San Francisco, 2013
The decision to retire is a very idiosyncratic one. I was a private practice clinical psychologist for over 30 years, working with many older adults, so I had the opportunity to learn from them. One of my earliest clients had absolutely gorgeous skin, so I asked her about it, and she said she had avoided the sun all of her life (and this was in Los Angeles!). From that time on, I used sunblock and avoided tanning, with good results.
I heard wonderful stories, and learned about life at the turn of the century, during the Roaring Twenties, the Great Depression, and during World War II, both in this country and in Europe. I always listened carefully because there were life lessons to be learned, and also because the coping mechanisms developed during these times of struggle would usually be the same skills that the individual would be able to use to deal with their current problems.
The Depression had a profound effect on my parent's generation. It caused them to be very frugal, and to seek a great deal of financial security. At times this made it difficult to spend money "frivolously," which included taking a vacation just to enjoy themselves. They were the first generation to benefit from Social Security and Medicare, and they believed that they had truly earned it, first by their service during the war, and second by their hard work and taxes. Many more people were affected by mandatory retirement at age 65, which had both positive and negative effects. If you know you are approaching retirement and you have no choice, you begin thinking about what you will do as that age nears. My parents, for example, took up golf in mid-life, and it became the social center of their lives when my father retired, and for many years after that.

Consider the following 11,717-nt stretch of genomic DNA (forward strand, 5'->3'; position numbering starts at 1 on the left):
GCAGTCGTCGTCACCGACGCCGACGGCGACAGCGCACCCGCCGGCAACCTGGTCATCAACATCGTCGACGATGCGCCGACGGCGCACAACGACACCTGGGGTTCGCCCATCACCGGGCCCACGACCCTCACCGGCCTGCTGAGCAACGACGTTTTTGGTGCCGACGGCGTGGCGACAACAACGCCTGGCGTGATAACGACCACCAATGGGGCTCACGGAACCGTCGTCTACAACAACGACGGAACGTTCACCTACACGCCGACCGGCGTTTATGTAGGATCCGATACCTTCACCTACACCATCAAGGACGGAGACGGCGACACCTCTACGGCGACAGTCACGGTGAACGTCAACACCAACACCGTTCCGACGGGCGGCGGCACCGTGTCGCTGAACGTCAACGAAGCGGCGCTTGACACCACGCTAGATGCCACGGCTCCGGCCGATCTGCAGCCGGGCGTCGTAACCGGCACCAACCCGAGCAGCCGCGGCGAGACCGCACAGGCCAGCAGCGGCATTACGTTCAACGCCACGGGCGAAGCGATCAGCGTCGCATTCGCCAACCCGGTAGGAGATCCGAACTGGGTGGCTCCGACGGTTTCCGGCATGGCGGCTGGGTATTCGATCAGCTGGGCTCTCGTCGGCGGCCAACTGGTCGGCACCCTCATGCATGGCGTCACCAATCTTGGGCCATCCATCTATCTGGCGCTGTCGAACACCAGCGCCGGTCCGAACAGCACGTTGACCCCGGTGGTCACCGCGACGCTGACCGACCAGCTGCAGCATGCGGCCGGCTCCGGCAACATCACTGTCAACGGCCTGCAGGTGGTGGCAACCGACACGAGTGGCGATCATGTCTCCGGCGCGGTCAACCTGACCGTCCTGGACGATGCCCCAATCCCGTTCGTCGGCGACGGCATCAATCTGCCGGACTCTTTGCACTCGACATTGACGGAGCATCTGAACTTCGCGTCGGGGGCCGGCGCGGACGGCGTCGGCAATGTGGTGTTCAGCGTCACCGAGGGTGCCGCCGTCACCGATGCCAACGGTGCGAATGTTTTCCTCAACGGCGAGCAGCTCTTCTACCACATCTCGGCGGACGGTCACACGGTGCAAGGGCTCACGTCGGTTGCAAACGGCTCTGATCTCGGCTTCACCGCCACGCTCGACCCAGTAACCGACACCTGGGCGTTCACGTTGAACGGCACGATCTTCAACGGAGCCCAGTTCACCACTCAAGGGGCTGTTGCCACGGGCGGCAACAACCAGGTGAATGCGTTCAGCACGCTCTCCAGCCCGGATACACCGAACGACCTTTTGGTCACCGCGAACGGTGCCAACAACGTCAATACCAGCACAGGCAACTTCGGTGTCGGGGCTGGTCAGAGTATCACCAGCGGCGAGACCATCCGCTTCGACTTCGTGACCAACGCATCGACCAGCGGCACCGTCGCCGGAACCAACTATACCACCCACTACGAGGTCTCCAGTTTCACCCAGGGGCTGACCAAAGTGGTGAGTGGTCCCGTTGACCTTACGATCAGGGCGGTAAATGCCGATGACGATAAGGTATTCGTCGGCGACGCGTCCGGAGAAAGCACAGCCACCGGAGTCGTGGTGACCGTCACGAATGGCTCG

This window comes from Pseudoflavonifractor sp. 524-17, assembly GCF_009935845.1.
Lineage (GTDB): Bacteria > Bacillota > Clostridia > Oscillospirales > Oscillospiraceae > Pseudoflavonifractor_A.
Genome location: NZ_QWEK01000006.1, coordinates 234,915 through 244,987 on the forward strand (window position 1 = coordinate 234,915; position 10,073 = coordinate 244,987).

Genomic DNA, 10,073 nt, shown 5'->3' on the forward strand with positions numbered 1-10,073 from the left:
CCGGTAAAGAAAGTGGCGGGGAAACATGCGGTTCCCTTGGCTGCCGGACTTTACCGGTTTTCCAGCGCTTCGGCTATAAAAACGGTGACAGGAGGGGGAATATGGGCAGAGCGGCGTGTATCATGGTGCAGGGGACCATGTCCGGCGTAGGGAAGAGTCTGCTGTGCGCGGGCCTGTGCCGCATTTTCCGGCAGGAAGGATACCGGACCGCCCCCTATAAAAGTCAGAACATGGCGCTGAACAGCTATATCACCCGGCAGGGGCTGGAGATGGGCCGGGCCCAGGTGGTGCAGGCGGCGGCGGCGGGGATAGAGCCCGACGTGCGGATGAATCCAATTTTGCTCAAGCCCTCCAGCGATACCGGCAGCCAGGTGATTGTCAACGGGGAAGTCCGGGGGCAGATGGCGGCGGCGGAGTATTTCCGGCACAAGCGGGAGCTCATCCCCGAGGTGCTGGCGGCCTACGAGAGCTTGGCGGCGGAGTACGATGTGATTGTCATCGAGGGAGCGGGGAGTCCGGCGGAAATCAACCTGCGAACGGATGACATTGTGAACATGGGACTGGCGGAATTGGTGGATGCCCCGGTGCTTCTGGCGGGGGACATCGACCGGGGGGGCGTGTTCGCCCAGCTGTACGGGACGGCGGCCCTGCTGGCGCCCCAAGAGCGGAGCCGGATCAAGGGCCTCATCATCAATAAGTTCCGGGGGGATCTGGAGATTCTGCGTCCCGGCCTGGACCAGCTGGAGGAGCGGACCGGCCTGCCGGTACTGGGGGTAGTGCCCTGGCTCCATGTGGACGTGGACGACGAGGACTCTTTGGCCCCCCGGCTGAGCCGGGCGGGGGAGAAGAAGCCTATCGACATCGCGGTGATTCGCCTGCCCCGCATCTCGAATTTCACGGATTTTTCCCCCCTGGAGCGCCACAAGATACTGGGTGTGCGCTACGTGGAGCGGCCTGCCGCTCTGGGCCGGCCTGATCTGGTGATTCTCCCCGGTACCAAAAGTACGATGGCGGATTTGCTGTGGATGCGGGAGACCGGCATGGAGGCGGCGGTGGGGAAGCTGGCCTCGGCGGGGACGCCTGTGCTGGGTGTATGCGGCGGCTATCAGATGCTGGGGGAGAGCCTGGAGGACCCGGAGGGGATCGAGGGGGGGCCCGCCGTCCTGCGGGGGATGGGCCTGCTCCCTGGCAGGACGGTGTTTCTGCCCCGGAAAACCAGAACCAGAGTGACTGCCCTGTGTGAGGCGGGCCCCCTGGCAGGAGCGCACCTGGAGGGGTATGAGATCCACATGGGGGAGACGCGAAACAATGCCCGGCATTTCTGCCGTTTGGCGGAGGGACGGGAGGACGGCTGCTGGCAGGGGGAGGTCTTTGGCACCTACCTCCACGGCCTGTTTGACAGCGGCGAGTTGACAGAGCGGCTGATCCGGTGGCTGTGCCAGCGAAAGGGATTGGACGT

Fifty years ago, people expected to "down-size" when they retired because they anticipated living on a "fixed income." Their lives literally shrank to match their decreased income. Because they were considered "old," financial planners believed that they would have less energy and less interest in activities. The mental image I get is of a couple sitting in rocking chairs on a porch watching the world go by. There have been many changes since then, and while many fewer people have employer-provided pensions, most people have their retirement funds in a variety of investments, some of which are tied to the stock market. This creates the ability to have some degree of control over one's income stream, which is no longer "fixed."
In the past twenty years, I have seen "seniors" who look and behave much younger than their predecessors. They travel extensively, and participate in active endeavors, like going the gym and hiking. Many of them do have more disposable income, and they seem to feel much more comfortable spending it on themselves.
Early in my career, I remember a number of clients who told me that they regretted not having traveled with their spouse when they were young and able. They kept thinking they would do it when the children were grown, when they had retired, when they had "enough" money. By the time I saw them, they might have lost that spouse, or one of them could no longer travel. I came home and said to Steve, "We're going to travel when we're young enough to do it. Period." He loves traveling, so it really wasn't a hard sell. And as soon as our youngest left the house and was well-established in college, we started traveling internationally. We've been to Europe and Asia many times, and have several trips planned in the near future. No regrets.
Another thing I learned was that there are so many different unknowns in trying to plan for the future, that it is wise to have fairly short-term goals. It's impossible to know exactly what will happen with your health and mobility for the next thirty years (which the financial planners seem to think we will have), but it is possible to plan for the next five to ten years. That seems like a much more manageable and predictable period of time.